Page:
By Julia Molden
There are actually dozens of islands and islets in the Kornati archipelago, which lies a couple of hours of gentle cruising from Zadar. Most of them are uninhabited and quite tiny, including one bearing the name ‘little plate’. Our destination today was Telašćica harbour, a seven kilometre long protected inlet at the southern tip of Dugi Otok and right on the edge of the Kornati National Park. The minibus arrived bright and early to transport us to our boat and we were on our way before 9.00am. The sea was all shades of emerald and azure as the sun shone down out of a cloudless sky. We cruised the length of the island of Ugljan before turning into the sound at the north-western tip of Pašman and onwards towards Dugi Otok, which accurately given its shape although rather prosaically simply means Long Island. Given the rigours of yesterday evening, everyone was in remarkably sprightly form as we settled into our own private boat for the day.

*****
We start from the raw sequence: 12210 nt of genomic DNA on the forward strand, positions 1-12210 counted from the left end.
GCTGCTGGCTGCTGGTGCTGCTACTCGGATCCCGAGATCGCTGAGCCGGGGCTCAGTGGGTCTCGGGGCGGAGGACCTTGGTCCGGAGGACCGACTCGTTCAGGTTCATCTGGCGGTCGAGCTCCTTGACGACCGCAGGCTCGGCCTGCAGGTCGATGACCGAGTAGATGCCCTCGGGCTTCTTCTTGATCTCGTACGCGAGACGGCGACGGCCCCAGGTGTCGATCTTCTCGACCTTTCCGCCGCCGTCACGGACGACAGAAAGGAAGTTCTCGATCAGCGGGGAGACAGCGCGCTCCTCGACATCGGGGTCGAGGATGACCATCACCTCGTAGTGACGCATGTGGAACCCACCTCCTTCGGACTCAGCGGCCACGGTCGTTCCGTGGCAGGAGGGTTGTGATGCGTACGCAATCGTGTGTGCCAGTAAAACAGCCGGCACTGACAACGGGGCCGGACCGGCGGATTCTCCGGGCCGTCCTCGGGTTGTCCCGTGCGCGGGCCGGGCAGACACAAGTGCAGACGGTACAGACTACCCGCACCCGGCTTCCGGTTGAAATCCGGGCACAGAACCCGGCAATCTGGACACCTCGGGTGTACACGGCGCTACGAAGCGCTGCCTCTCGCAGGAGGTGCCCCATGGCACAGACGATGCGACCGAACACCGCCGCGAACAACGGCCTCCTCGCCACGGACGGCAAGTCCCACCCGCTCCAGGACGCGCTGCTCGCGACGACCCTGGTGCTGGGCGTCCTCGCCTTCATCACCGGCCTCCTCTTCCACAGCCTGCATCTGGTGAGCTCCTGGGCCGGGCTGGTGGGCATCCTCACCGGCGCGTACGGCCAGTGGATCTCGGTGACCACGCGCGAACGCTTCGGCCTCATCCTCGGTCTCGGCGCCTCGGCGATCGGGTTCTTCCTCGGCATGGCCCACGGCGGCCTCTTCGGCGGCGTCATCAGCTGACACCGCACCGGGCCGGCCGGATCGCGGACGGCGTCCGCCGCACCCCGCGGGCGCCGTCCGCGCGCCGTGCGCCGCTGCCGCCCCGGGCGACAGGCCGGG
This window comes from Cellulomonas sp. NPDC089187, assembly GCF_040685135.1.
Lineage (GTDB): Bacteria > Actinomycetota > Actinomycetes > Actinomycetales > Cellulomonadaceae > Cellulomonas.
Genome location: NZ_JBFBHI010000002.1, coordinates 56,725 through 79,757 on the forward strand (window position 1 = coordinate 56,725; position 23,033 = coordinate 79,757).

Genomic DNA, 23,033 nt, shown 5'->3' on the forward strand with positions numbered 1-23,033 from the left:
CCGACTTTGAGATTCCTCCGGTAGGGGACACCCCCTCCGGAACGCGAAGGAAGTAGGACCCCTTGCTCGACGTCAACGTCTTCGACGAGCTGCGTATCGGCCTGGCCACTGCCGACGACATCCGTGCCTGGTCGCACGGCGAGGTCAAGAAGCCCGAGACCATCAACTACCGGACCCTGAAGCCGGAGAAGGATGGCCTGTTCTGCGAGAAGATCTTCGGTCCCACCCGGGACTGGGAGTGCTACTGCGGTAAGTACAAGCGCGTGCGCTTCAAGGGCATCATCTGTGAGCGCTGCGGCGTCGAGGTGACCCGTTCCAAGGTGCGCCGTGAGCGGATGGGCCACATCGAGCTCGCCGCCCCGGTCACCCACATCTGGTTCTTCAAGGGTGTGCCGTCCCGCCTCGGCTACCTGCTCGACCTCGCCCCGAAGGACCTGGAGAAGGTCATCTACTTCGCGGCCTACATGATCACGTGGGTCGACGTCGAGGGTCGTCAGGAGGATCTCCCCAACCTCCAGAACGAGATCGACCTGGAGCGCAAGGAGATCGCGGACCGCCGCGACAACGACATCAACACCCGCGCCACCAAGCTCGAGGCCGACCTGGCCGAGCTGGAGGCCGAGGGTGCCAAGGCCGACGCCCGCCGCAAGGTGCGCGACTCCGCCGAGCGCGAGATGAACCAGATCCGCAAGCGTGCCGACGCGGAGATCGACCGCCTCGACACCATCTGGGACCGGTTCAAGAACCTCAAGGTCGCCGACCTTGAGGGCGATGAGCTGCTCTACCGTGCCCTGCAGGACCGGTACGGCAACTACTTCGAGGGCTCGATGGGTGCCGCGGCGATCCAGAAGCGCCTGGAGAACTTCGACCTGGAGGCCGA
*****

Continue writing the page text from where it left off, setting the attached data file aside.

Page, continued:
Today’s guide, Tamara, kept us informed of progress and generally made sure we had all we needed in terms of refreshment and information. Arriving at the Bay of Peace, we had two hours in which to amuse ourselves before lunch on board. Some of us took the opportunity to visit the Lake of Peace, a near-by salt lake popular for swimming while others preferred to take a refreshing dip in the sea or dally in one of the waterside cafés. Safely back on board, we enjoyed a lunch of freshly cooked mackerel and pork, which had been prepared for us during our absence. On our return journey, we stopped for a while at the small resort town of Kukljica on Ugljan before arriving back bronzed from the sun and quite tired after a day in the sea air – well we preferred to think it was for that reason rather than because of the excesses of the previous evening.